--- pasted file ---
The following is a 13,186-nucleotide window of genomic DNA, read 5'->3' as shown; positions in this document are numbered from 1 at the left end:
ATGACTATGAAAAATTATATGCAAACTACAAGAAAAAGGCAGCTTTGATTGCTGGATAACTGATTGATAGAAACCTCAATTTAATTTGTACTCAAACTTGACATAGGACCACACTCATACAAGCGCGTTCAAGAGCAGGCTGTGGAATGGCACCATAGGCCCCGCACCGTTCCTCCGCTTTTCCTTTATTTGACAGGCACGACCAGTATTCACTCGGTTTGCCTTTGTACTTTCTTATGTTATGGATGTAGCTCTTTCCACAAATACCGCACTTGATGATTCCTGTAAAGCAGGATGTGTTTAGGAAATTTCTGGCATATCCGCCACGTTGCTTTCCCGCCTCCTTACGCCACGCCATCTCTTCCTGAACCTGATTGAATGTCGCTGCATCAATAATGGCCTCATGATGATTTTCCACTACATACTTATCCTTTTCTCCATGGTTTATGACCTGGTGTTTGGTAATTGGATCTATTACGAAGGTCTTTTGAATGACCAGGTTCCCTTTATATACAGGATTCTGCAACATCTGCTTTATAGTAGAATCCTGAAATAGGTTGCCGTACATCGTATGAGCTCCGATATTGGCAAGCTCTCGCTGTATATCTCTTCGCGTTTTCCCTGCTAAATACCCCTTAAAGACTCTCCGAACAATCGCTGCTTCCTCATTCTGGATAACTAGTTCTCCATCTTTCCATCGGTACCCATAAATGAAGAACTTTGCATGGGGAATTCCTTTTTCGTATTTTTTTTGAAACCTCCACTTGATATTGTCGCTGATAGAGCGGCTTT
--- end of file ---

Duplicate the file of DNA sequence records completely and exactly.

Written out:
The following is a 13,186-nucleotide window of genomic DNA, read 5'->3' as shown; positions in this document are numbered from 1 at the left end:
ATGACTATGAAAAATTATATGCAAACTACAAGAAAAAGGCAGCTTTGATTGCTGGATAACTGATTGATAGAAACCTCAATTTAATTTGTACTCAAACTTGACATAGGACCACACTCATACAAGCGCGTTCAAGAGCAGGCTGTGGAATGGCACCATAGGCCCCGCACCGTTCCTCCGCTTTTCCTTTATTTGACAGGCACGACCAGTATTCACTCGGTTTGCCTTTGTACTTTCTTATGTTATGGATGTAGCTCTTTCCACAAATACCGCACTTGATGATTCCTGTAAAGCAGGATGTGTTTAGGAAATTTCTGGCATATCCGCCACGTTGCTTTCCCGCCTCCTTACGCCACGCCATCTCTTCCTGAACCTGATTGAATGTCGCTGCATCAATAATGGCCTCATGATGATTTTCCACTACATACTTATCCTTTTCTCCATGGTTTATGACCTGGTGTTTGGTAATTGGATCTATTACGAAGGTCTTTTGAATGACCAGGTTCCCTTTATATACAGGATTCTGCAACATCTGCTTTATAGTAGAATCCTGAAATAGGTTGCCGTACATCGTATGAGCTCCGATATTGGCAAGCTCTCGCTGTATATCTCTTCGCGTTTTCCCTGCTAAATACCCCTTAAAGACTCTCCGAACAATCGCTGCTTCCTCATTCTGGATAACTAGTTCTCCATCTTTCCATCGGTACCCATAAATGAAGAACTTTGCATGGGGAATTCCTTTTTCGTATTTTTTTTGAAACCTCCACTTGATATTGTCGCTGATAGAGCGGCTTT